A federal judge in Texas has told the union representing American Airlines mechanics that it can discipline or fine workers who fail to resume normal working schedules and practices.
Filed last week, the order from U.S. District Judge John McBryde came during a trial in U.S. District Court in Fort Worth, Texas.
The Fort Worth-based airline has sued the union, alleging that “in order to gain leverage in ongoing contract negotiations” it has orchestrated a work slowdown that has resulted in hundreds of flight cancellations.
American Airlines obtained on June 14 a temporary restraining order, barring the alleged illegal behavior, against the defendant, the Transport Workers Union of America (TWU) and International Association of Machinists and Aerospace Workers (IAM).
In the modifications to the TRO granted by McBryde, he said senior union leaders must communicate to workers that they must comply to the court order or face undetermined discipline or fines from the defendants.
“A slowdown is illegal,” Chris Thrutchley, an attorney who specializes in labor and employment law for GableGotwals in Tulsa, said in an email. “An employer can lawfully terminate union employees who engage in an illegal slowdown or the employer can take other forms of disciplinary action. Because AA won a TRO from the federal court in Fort Worth, it’s clear the judge felt AA had a strong case to justify the relief granted. Some might view fines as less harsh than outright termination.”
On Monday, the union asked the court to reconsider the TRO modifications, claiming, in part, that disciplining or fining union members risks conflicting with the Labor Management Reporting and Disclosure Act, which guarantees union members certain due process rights in matters of internal union discipline, documents show.
“Defendants’ messages demanding TRO compliance have been clear, sincere, forceful, unequivocal and expansive,” union attorneys wrote in a motion to reconsider.
The legal fight has bearing on Tulsa, which is home to American Airlines’ largest maintenance base. Founded in 1946, Tech Ops-Tulsa handles aircraft overhaul and component and avionics repair, employing 5,200 people.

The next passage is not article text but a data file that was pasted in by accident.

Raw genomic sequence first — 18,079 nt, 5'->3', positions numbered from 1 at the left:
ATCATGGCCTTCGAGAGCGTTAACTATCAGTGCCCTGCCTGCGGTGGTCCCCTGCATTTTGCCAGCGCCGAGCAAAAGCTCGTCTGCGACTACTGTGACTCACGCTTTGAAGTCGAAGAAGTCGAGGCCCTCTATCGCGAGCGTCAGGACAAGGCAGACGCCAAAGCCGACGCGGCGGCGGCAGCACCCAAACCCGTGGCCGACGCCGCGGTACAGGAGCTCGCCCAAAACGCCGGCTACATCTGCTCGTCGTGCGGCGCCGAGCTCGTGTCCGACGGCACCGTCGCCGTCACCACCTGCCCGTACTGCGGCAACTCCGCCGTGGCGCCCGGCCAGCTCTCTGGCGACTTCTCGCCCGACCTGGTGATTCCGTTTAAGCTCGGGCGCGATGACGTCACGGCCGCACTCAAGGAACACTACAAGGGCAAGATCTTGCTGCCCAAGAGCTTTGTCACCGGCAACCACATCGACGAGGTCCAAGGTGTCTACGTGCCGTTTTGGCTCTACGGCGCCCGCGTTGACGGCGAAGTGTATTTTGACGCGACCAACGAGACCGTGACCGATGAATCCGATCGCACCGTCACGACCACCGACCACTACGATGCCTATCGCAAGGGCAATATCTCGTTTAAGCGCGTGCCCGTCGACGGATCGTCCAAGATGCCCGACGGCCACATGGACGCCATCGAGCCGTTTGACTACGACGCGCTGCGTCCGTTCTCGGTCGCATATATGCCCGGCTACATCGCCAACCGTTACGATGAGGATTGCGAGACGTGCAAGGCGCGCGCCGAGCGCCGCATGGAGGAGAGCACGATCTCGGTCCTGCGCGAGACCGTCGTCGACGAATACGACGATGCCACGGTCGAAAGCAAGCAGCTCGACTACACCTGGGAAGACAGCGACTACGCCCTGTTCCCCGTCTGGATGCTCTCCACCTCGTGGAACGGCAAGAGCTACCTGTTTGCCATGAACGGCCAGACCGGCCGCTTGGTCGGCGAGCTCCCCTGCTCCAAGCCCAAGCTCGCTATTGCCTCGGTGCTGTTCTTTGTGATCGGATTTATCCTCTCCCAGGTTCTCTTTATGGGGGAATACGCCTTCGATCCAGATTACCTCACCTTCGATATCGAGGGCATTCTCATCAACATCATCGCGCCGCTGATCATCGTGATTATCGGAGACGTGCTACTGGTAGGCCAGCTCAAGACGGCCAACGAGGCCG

TWU-IAM Association represents about 31,000 American employees, mostly mechanics and fleet service workers. Since the late 2015 merger of American, which had TWU contracts, and US Airways, which had IAM contracts, joint contracts have not been negotiated.
American Airlines contends that mechanics in large numbers are taking an inordinately long time to repair aircraft, resulting in a dramatic increase in outstanding maintenance write-ups and contributing to a spike in aircraft out of service. The airline placed the odds of this being random as opposed to concerted activity at less that “one-in-one-billion,” court documents show.
Union workers have disputed American’s claims of a labor slowdown.
“As always, we are doing the best job we can to return planes on time and safely back to the airline for revenue,” Dale Danker, president of TWU Local 514 in Tulsa, said Monday. “As well, we are 100% complying with the court orders.”
American Airlines contends that in the three weeks since the court issued the TRO, the “slowdown” has resulted in about 592 additional maintenance-related flight cancellations that disrupted the plans of roughly 85,000 members of the traveling public. In documents filed in mid-June, the airline had placed the total number of disrupted travelers at 175,000.
In a recent court filing, the airline contends that mechanics at American’s Philadelphia line maintenance station engaged in an “overtime ban” from July 1 (the start of the trial) until July 7. On July 1, American sought five mechanics to work overtime on the first shift and of 162 qualified mechanics, not one agreed to work overtime, documents show.
The airline pointed out that during the same time last year, mechanics worked 658 hours of proffered overtime.
Labor officials are concerned about proposed job losses through attrition and buyouts, 2,200 of which would involve heavy maintenance workers at facilities in Dallas, Tulsa and Charlotte, North Carolina, Joe Tiberi, IAM spokesman, said earlier this year.
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